Getting Over It creator on getting over clone games

Bennett Foddy says entire medium "founded on borrowing and remixing design elements," better to not act like successful games are 100% novel

Last month saw the release of Getting Over It with Bennett Foddy, an intentionally frustrating PC game about a man stuck in a jar climbing a mountain with only a sledgehammer to help him. It has found some early success, and suddenly hammer-wielding jar men have become very popular on mobile, where Foddy has yet to release his game.


No longer will the hammer-wielding jar man audience be under-served.

Despite the rush of fast followers, Foddy seems to be taking the game's imitators in stride, as he explained in a thread on Twitter.

"Thanks to everyone telling me about the Android game Hammerman," Foddy said. "You can't copyright ideas (thankfully), and they didn't copy my code, art or title. I appreciate you all caring about originality in games, and it's lame that they copied the pot, but it's not that big of a deal.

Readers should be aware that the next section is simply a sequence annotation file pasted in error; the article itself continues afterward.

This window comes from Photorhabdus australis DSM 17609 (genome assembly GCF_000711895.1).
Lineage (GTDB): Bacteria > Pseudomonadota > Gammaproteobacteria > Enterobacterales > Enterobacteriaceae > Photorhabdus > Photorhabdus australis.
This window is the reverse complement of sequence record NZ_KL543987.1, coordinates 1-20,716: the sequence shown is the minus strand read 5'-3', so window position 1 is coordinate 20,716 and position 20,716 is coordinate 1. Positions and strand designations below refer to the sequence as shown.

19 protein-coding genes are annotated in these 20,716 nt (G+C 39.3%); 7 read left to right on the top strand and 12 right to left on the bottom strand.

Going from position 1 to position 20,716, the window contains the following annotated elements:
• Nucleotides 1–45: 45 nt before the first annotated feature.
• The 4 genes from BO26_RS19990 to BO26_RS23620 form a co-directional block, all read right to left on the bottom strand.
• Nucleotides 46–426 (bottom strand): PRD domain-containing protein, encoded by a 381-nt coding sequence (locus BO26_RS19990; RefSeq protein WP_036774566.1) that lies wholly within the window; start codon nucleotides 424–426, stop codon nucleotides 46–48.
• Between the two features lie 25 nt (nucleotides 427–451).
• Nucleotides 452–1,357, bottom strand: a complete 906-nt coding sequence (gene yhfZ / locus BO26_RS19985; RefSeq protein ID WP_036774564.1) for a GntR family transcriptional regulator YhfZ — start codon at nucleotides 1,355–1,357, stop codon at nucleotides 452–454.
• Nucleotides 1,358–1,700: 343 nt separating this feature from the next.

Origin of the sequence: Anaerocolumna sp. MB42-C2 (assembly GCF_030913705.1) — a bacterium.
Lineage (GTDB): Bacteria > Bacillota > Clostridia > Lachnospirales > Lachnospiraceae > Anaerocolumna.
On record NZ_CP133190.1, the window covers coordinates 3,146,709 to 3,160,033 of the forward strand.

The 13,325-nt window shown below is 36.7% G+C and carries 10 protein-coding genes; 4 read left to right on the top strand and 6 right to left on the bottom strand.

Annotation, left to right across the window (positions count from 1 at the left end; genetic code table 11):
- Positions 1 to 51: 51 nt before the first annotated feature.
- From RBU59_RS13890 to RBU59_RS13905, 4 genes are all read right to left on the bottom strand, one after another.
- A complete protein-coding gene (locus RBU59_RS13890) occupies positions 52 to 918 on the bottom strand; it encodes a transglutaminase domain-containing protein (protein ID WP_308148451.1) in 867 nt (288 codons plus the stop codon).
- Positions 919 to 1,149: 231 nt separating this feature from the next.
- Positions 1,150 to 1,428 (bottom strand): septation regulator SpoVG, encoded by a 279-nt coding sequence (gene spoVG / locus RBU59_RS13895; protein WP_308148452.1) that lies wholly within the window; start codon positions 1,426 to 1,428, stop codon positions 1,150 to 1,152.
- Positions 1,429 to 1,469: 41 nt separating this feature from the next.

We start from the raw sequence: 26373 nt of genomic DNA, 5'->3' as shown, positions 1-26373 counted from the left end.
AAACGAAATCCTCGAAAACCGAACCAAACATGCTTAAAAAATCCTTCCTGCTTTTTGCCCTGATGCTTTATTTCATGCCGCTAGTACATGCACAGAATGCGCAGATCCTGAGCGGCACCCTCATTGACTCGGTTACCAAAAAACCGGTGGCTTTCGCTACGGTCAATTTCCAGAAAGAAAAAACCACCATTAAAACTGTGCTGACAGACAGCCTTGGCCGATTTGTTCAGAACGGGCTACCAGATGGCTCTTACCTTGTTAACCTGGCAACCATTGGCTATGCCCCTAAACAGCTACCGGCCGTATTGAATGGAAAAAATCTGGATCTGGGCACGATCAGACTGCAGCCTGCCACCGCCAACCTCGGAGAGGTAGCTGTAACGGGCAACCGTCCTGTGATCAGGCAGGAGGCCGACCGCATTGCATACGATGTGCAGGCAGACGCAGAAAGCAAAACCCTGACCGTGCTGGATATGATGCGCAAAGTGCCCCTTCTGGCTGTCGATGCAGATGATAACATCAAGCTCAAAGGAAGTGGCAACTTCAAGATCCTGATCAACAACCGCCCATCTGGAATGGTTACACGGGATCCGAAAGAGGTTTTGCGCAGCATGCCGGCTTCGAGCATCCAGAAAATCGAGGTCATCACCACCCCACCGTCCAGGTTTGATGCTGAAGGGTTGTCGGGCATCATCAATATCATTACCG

"The whole creative medium of videogames was founded on borrowing and remixing design elements from the very beginning-most of the great important classics, including Doom, Minecraft, Space Invaders and Pong, are in some sense clones, and Getting Over It is certainly not exempt. Pong borrows wholesale from Odyssey ping pong. Space Invaders borrows heavily from Namco's Periscope. Doom borrows heavily from 2D game Into The Eagle's Nest. Minecraft borrows heavily from Infiniminer. You can go too far, of course, but remixing has been the engine of progress.

"The best thing we can do is to keep the history of ideas alive and not act as though the successful games are made of 100% brand new ideas-they never, ever are. Learn about lesser-known but influential games like Infiniminer and Periscope, and about the games that inspired them."

Getting Over It was itself inspired by the freeware game Sexy Hiking, as Foddy explained to in a recent interview.

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